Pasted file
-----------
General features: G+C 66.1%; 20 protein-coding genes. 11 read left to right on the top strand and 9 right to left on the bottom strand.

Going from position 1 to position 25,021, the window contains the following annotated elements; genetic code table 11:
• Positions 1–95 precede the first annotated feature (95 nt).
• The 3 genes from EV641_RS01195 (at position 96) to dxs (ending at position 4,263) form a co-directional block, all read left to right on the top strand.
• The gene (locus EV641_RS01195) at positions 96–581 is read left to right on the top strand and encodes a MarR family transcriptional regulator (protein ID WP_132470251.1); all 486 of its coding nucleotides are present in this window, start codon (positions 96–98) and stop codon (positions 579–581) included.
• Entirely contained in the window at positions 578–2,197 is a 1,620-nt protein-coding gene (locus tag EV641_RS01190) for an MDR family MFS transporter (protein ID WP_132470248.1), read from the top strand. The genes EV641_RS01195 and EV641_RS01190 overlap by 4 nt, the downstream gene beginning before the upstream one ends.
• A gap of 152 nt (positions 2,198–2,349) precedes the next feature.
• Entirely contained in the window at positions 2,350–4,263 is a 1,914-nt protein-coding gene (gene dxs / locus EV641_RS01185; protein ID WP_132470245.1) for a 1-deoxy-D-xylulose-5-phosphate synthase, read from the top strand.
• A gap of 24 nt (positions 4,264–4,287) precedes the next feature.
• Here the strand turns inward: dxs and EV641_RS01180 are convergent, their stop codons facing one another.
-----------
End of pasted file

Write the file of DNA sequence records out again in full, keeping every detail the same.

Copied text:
General features: G+C 66.1%; 20 protein-coding genes. 11 read left to right on the top strand and 9 right to left on the bottom strand.

Going from position 1 to position 25,021, the window contains the following annotated elements; genetic code table 11:
• Positions 1–95 precede the first annotated feature (95 nt).
• The 3 genes from EV641_RS01195 (at position 96) to dxs (ending at position 4,263) form a co-directional block, all read left to right on the top strand.
• The gene (locus EV641_RS01195) at positions 96–581 is read left to right on the top strand and encodes a MarR family transcriptional regulator (protein ID WP_132470251.1); all 486 of its coding nucleotides are present in this window, start codon (positions 96–98) and stop codon (positions 579–581) included.
• Entirely contained in the window at positions 578–2,197 is a 1,620-nt protein-coding gene (locus tag EV641_RS01190) for an MDR family MFS transporter (protein ID WP_132470248.1), read from the top strand. The genes EV641_RS01195 and EV641_RS01190 overlap by 4 nt, the downstream gene beginning before the upstream one ends.
• A gap of 152 nt (positions 2,198–2,349) precedes the next feature.
• Entirely contained in the window at positions 2,350–4,263 is a 1,914-nt protein-coding gene (gene dxs / locus EV641_RS01185; protein ID WP_132470245.1) for a 1-deoxy-D-xylulose-5-phosphate synthase, read from the top strand.
• A gap of 24 nt (positions 4,264–4,287) precedes the next feature.
• Here the strand turns inward: dxs and EV641_RS01180 are convergent, their stop codons facing one another.